Each semester, I handout copies of the full text of I Have a Dream, the great speech by Martin Luther King, Jr. I take a fresh copy myself, and I have us work through the speech, circling each phrase that he repeats. The list is overwhelming: “now is the time” “100 years later,” “let freedom ring,” “all of God’s children,” “I have a dream,” “one day.” Over and over and over again, he hammers home these key phrases. This is part of the reason why the speech is burned so deeply into our collective memory.
We all need to take a lesson from Dr. King – especially at work.
We are so very busy, in our lives, and in our brains. At work, we always have the incident/task/crisis of the moment demanding our attention. So, if we want to focus on what is important in the big picture/over the long haul, it has to be front of mind, and put back in front of mind, time and time and time and time again.
In other words, one major job of a leader is to repeat what is important over and over and over and over again. “until they mock you.” There is no alternative to this.
Here’s how Mark Aesch, CEO of the Rochester Genesee Regional Transportation Authority (RGRTA) put it, in his book Driving Excellence: Transform your Organization’s Culture – and Achieve Revolutionary Results:
With an issue this significant, putting it in front of any group of people once is not going to get it done.
You need to come back, time and again, to make people focus on the issue’s importance.
Everyone – bus operators, radio controllers, customer service personnel, up to and including the vice presidents – is nudged to tie our strategies to the most basic task they happen to be performing minute to minute.
How are you doing? Are you repeating the key elements of your mission and your strategy over and over again to your people?
Are they mocking you yet? If they are not, you’ve got some more repeating to do.
I don’t know how to identify an “expert” all that easily these days. Is a person an expert because he/she has written a book? Probably not. But, when smart people disagree, how do we decide who knows enough to copy and emulate?
Consider this: is it good, or bad, to have meetings?
In Verne Harnish’s book, Mastering the Rockefeller Habits, Harnish teaches that the rhythm of regular meetings is critical to the success of a company or organization. Jason Fried disagrees.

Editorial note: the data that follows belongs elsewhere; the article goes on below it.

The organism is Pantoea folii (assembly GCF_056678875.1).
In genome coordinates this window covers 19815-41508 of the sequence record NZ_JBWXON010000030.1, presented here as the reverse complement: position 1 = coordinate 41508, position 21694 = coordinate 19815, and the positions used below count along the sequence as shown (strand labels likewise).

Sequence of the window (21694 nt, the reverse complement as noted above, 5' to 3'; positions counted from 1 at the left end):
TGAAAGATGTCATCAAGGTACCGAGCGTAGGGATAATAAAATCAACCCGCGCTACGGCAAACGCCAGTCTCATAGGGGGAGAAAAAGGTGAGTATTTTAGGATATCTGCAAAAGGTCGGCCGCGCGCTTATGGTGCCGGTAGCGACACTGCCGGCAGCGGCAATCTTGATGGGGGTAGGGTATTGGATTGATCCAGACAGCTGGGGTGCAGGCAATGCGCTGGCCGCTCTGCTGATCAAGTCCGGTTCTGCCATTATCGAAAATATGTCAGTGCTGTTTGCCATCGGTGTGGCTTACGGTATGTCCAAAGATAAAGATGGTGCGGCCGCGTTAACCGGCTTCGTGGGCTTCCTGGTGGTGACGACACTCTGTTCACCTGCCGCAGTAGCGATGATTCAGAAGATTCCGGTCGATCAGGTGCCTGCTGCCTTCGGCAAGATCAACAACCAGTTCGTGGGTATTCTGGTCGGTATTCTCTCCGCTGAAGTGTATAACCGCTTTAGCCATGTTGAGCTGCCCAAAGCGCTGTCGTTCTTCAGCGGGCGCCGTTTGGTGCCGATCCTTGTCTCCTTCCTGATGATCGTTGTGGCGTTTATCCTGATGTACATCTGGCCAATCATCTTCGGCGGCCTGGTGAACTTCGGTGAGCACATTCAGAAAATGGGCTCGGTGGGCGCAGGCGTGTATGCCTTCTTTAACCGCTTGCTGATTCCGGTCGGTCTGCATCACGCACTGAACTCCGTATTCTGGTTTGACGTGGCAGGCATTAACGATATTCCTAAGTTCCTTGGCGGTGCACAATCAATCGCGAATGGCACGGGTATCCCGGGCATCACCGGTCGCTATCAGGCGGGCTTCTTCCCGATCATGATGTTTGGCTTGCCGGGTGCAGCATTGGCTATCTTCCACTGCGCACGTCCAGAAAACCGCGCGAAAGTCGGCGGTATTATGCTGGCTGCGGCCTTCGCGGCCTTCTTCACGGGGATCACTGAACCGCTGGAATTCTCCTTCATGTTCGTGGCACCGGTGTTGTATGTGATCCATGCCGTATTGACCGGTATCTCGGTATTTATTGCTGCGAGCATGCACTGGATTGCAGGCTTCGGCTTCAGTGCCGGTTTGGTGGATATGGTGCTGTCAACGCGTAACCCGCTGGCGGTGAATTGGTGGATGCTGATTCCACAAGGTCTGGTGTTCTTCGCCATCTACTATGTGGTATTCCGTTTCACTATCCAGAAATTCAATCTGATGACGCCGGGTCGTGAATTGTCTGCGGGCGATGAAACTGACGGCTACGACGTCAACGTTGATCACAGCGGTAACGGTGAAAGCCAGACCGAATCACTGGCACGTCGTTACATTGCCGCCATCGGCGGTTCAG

I like Jason Fried. He is a witty, good writer. I liked his book, Rework, which I read and presented. It is a terrific thought-provoking read. But I think he is leading us astray.
In Jason Fried’s world, heard in his TED talk, Why work doesn’t happen at work (watch the video here), Jason Fried basically says that meetings are the devil. Here’s what Fried had to say (taken directly from the video):
The real problems are the “m & ms” — the managers and the meetings. Managers’ real jobs are to interrupt people… and, managers most of all call meetings, and meetings are just toxic; they’re just terrible poisonous things during the day at work…
So, who is right, Harnish or Fried? Are meetings good – or bad?
I suspect that Harnish is right, and I would say to Jason Fried, “no, meetings are not the devil.” Yes, there is a problem with bad meetings, run by unprepared, clueless leaders. I would agree that bad, poorly run, unfocused meetings may be the devil.
But the solution is not “no meetings,” or even “fewer meetings,” but “good meetings.”
Jason Fried says: “People don’t do work in the office.” He says that we need “long stretches of time” to get meaningful work done – a premise that I do agree with. And he says, that the office provides not a place for work, but a place for “work moments.” Ok, he may be right about that. But then, he blames that problem on too many meetings. And that is where he misleads us.
There is a flood of evidence that meetings of all kinds lead to superior performance. Let me remind us all again: a Super Bowl winning football team has countless, seemingly endless, very regular meetings. They watch film together, they listen to their position coaches together; there are group meetings, there are one-on-one meetings, there are sideline meetings in the middle of a game, there are very short meetings before every play (called “huddles”)… Try winning a Super Bowl with no meetings!
So my advice to the Jason Fried fans out there is, quit listening to Jason Fried. Look instead to people who know how to plan, run, and follow up after meetings. Study how they conduct their meetings, and “go and do likewise.”
No, the devil is not meetings…the problem is bad, non-purposeful, “meetings just to meet” meetings. But a good leader, running a purposeful meeting, providing follow-up after the meetings… this is the lifeblood of a successful organization.
Do you need to improve your skills at running meetings? You can start with reading Mastering the Rockefeller Habits by Harnish.
And by the way, I wonder if the TED folks have any meetings to prepare and plan for their conferences? I bet they do!
You can purchase my synopses of Mastering the Rockefeller Habits, and Rework, with audio + handout, at our companion web site, 15minutebusinessbooks.com.